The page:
L.A. is just a really shitty place now that I look at it.
Max (Jamie Foxx) is a failed comedy writer living in Los Angeles who makes a living as a cab driver. One very tumultuous day, he figures out that the fare Vincent (Tom Cruise) he’s been driving around all day is a contract killer, committing a series of hits. Now, it’s up to him to somehow stop the killer from executing the last witness… as well as himself.
The one thing I like the most about Michael Mann is that his stories may not be the best on paper, but when their played out, they are simply riveting. Heat, a film where cop chases bad guy, seen it done a million times, however, it’s considered his best work. For me, this is his best.
The film starts off really nice and slow, with a couple of nice little talking pieces, but then as soon Vincent gets in the car, it’s zooooooooom…..fast-paced thriller here we goooooo!!! Let me just say that this film does keep you on the edge of your seat. Your watching as these two dudes go from one place to another, killing people, and get stuck in the stickiest situations, but somehow end up getting away.
The way Michael Mann films everything is just brilliant here. He shows L.A. at night, at makes it beautiful, then gritty, and the beautiful again. The cinematography is rich in design because Mann is constantly switching cameras. Some scenes he will use a HD camera to get that real look of these dudes running through the streets, then you got you digital camera for the real real look, and then he uses 35mm for one scene that will just totally knock your socks off. Mann shows L.A. in a way that makes it one of the most beautiful places to be, despite the violent under-belly.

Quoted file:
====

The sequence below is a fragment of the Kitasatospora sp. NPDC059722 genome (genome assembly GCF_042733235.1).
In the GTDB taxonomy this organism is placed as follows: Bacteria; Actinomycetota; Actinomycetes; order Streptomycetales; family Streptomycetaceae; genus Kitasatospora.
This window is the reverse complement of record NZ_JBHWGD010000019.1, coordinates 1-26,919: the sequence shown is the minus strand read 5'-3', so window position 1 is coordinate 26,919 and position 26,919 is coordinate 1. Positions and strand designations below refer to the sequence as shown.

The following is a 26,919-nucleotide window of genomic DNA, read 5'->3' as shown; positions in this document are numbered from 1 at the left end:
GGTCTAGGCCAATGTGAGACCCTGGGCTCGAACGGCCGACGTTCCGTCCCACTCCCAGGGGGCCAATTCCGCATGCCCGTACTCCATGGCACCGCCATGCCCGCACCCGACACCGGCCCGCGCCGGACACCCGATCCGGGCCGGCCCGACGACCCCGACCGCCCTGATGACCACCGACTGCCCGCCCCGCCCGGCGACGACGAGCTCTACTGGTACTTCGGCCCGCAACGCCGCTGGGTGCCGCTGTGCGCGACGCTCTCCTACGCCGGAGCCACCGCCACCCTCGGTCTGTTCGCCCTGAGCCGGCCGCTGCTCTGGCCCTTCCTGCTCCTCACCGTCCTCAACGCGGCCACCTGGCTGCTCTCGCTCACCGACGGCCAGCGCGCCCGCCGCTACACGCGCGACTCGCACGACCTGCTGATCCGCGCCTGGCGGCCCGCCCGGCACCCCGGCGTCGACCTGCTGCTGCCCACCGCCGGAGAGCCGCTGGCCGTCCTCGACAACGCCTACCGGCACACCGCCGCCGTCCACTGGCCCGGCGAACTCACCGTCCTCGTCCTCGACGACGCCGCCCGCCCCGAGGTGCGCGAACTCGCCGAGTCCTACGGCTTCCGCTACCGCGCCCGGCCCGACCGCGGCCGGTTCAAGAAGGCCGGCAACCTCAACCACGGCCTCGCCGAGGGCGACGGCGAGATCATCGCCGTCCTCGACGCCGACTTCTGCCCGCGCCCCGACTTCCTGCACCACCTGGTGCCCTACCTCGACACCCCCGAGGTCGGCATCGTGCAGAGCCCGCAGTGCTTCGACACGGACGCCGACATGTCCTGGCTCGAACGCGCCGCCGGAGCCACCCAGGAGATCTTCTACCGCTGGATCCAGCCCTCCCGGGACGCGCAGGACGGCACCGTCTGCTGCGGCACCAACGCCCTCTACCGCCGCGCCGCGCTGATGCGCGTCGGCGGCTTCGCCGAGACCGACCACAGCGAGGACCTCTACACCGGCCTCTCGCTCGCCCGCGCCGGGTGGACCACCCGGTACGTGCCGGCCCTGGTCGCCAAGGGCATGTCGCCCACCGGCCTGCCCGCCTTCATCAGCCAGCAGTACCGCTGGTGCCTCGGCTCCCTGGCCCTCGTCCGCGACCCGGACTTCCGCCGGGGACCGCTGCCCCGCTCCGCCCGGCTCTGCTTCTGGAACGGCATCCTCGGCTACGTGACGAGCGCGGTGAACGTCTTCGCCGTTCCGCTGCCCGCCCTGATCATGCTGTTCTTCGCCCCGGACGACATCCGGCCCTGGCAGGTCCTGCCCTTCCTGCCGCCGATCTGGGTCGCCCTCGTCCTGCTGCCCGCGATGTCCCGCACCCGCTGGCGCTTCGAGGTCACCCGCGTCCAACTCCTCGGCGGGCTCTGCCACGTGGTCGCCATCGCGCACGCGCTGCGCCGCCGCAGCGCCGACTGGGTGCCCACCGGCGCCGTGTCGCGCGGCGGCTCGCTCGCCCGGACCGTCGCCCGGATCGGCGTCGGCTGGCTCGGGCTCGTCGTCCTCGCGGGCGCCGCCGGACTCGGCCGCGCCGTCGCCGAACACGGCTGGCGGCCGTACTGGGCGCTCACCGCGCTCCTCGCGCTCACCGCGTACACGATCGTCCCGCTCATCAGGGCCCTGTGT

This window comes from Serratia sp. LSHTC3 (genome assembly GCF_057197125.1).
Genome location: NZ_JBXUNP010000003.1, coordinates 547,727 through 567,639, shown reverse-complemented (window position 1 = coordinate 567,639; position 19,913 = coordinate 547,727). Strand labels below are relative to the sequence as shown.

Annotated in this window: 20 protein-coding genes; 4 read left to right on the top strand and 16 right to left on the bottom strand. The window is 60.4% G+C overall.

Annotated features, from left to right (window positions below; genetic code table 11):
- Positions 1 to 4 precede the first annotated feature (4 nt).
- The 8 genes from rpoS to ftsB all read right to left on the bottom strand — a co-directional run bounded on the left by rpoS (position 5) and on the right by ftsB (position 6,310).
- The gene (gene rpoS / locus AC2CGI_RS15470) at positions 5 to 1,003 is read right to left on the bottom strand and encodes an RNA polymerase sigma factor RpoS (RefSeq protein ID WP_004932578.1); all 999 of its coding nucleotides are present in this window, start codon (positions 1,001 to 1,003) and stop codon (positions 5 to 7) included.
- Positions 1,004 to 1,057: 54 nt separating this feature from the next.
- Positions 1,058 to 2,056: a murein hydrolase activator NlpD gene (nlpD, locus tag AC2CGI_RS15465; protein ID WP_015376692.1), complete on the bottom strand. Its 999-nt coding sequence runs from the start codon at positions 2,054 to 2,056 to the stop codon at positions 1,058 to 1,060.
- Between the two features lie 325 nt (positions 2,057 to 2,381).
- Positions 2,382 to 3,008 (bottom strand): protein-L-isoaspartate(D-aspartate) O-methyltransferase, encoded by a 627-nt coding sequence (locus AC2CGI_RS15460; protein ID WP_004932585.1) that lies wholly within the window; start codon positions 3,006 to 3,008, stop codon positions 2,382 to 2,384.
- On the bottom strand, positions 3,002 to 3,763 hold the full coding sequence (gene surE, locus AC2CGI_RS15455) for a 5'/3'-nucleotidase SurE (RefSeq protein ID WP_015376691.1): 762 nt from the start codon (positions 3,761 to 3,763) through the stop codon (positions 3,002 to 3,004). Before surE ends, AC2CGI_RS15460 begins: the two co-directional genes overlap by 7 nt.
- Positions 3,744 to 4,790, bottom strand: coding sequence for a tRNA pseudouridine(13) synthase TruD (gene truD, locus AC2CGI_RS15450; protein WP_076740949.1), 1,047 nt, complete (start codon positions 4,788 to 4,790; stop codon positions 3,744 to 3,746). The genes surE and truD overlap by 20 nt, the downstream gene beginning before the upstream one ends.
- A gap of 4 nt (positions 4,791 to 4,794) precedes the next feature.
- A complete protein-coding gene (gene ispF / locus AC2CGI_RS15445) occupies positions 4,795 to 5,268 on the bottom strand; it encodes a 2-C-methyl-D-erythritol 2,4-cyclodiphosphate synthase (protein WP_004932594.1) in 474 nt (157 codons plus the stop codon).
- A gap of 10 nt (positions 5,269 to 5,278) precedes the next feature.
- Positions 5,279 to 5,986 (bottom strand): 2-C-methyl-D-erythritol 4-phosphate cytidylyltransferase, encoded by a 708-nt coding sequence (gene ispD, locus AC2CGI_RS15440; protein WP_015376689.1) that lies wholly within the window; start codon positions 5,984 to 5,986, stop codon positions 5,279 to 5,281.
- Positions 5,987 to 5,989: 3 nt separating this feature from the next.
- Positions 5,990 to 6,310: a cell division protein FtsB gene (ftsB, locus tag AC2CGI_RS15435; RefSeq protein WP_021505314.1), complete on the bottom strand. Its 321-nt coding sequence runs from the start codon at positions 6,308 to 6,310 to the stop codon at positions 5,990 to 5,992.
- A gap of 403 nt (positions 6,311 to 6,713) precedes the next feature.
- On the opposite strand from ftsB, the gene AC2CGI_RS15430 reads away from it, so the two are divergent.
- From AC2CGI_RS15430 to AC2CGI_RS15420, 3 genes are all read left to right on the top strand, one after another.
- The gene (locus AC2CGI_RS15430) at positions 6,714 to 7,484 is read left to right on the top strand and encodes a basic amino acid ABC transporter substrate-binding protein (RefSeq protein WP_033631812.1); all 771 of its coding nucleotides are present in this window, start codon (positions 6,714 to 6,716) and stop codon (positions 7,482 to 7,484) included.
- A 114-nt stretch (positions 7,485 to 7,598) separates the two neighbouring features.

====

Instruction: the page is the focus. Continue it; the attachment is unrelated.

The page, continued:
Between all the gun shooting, running, stealing, etc. There are still many moments of talking, and these people aren’t just talking non-sense that you would hear in your typical action thriller, these people are giving some honest insight into life and death, and how will your legacy be viewed as, once you are dead. It was surprising how much was actually said, and meant something in this film.
I had a few problems with this film, and I can see others did too. There just so happened to be too many coincidences in this film. I can’t give away too much, but at the end, it kind of makes you think, OK, why in the hell is he looking for this one person, out of the 2.5 million people in L.A. Also, there is another scene that will have you basically going, OK, bullshit. Sorry about being discrete, but once you see these scenes, then you’ll notice what I’m talking about.